Yeah, you laugh, but emoji are one of the biggest update drivers, because people are people, and those aren't coming until iOS 12.1, a little later this fall. Meanwhile, iOS 12 has hit 50% in less than a month in public release. iOS 11 is down to 39%, all other previous versions a combined 7%. And that's counting any 32-bit devices that simply can't run iOS 12.
iOS release dates shift very slightly, Apple doesn't update the numbers at regular intervals, and different amounts of devices become incompatible with the latest updates, all of which conspire to make year-over-year comparisons problematic, but here are the figures for roughly the same periods over the last few years:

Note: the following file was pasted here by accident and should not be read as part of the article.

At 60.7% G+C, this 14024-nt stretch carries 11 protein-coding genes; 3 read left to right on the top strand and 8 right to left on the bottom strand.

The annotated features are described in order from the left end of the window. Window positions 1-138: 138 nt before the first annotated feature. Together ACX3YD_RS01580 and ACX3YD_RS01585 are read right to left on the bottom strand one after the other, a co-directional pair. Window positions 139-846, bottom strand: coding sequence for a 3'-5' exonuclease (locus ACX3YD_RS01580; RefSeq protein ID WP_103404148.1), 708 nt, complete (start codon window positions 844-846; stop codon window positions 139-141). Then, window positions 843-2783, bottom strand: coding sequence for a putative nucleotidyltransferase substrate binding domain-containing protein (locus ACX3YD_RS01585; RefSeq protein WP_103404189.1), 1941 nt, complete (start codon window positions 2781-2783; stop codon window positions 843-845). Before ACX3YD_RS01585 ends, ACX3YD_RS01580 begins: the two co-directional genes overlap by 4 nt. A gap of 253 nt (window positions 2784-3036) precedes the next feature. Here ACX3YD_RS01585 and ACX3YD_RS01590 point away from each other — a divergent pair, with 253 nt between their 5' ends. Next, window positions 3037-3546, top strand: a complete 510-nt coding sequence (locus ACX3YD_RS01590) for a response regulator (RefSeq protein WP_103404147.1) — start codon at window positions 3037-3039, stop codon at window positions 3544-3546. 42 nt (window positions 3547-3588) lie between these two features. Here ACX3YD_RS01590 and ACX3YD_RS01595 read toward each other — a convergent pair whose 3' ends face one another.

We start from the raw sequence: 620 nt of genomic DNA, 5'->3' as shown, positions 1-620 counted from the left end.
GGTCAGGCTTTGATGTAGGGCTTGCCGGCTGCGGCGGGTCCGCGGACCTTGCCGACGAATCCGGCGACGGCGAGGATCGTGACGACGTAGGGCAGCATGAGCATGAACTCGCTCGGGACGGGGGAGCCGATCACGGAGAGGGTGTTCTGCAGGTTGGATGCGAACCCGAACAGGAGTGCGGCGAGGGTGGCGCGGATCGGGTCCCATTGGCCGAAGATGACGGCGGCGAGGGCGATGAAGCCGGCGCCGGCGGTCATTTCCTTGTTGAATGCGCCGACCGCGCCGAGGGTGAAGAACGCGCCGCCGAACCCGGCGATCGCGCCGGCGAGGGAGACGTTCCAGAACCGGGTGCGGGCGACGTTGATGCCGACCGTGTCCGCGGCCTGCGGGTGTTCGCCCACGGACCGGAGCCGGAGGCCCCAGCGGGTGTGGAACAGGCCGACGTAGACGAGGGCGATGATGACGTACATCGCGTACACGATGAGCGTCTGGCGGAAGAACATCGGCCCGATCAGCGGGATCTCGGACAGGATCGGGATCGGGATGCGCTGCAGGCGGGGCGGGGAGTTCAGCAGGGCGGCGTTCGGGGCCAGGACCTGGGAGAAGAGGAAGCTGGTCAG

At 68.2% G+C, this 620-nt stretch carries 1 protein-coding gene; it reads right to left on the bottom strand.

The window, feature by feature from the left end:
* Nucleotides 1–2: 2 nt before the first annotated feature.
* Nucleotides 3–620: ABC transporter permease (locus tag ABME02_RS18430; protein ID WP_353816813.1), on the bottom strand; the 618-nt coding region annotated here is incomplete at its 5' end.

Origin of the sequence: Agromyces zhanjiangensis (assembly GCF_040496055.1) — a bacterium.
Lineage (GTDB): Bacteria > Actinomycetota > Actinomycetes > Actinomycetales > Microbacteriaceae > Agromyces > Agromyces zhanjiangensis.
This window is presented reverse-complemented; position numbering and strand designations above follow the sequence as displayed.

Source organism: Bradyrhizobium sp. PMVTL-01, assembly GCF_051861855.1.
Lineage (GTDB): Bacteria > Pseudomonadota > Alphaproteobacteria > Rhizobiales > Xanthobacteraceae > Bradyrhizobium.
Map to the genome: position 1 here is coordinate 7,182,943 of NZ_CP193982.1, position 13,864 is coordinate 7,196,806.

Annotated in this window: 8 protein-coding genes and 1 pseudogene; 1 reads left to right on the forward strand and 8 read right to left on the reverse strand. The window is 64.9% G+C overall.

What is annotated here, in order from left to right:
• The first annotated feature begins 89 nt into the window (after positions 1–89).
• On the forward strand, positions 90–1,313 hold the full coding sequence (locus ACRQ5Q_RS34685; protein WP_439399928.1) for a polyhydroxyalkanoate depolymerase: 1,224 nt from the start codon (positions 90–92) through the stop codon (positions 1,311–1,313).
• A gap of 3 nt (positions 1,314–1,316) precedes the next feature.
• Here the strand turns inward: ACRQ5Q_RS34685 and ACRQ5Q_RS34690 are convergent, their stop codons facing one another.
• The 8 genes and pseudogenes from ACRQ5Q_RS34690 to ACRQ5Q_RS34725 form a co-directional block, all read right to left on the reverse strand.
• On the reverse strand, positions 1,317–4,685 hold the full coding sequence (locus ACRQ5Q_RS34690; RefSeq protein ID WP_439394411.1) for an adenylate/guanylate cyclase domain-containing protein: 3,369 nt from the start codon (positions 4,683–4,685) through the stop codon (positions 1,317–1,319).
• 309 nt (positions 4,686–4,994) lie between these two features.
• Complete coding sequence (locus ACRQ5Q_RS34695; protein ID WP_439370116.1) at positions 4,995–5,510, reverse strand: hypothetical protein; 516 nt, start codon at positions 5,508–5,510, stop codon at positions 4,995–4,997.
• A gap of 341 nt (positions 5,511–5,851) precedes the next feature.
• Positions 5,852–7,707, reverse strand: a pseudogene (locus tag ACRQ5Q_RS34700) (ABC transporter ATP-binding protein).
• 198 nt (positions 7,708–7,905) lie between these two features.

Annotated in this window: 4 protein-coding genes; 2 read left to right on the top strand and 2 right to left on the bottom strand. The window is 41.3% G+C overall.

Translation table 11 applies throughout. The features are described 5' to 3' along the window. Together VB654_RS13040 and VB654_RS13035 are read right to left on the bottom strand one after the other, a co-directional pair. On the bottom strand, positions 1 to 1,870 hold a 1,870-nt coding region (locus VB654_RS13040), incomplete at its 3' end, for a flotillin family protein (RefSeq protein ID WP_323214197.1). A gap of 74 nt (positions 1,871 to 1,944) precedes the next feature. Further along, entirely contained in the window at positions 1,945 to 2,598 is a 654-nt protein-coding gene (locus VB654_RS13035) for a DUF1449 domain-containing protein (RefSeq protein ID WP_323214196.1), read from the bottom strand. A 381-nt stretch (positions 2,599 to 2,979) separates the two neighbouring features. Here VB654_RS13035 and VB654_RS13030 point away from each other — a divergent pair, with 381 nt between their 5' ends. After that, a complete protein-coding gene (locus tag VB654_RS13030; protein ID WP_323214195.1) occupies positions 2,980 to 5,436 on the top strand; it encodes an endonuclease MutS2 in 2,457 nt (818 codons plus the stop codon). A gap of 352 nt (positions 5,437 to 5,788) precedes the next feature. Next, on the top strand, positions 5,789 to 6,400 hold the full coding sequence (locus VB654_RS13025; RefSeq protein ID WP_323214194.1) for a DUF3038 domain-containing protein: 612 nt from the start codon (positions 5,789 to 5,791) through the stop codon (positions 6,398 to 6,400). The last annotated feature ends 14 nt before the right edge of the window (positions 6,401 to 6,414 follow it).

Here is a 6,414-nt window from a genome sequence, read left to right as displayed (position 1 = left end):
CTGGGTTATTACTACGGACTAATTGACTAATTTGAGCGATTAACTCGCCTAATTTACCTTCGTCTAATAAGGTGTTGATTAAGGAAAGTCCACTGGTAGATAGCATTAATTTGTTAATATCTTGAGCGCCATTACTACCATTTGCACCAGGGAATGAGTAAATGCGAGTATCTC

- iOS 12: 50% as of October 11, 2018.
- iOS 11: 52% as of November 11, 2017.
- iOS 10: 54% as of October 11, 2016.
- iOS 9: 61% as of October 19, 2015.
- iOS 8: 56% as of November 11, 2014.
Although it's an Apple's to Google's comparison at best, and the numbers haven't been updated to include the latest version, Pie, Android is currently sitting at almost 20% for last year's Oreo, almost 30% for the previous year's Nougat, almost 22% for the year before that's Marshmallow, and around 20% for the year before that's Kit Kat.
And yeah, the models are completely different, but the availability of updates, for all devices, in all regions, on all carriers, is absolutely something everyone should factor into every purchase decision they make. "It's the same bits I bought!" is rationalization and excuse-making that'll serve you not at all when a critical bug fix or sought-after feature just never comes your way.
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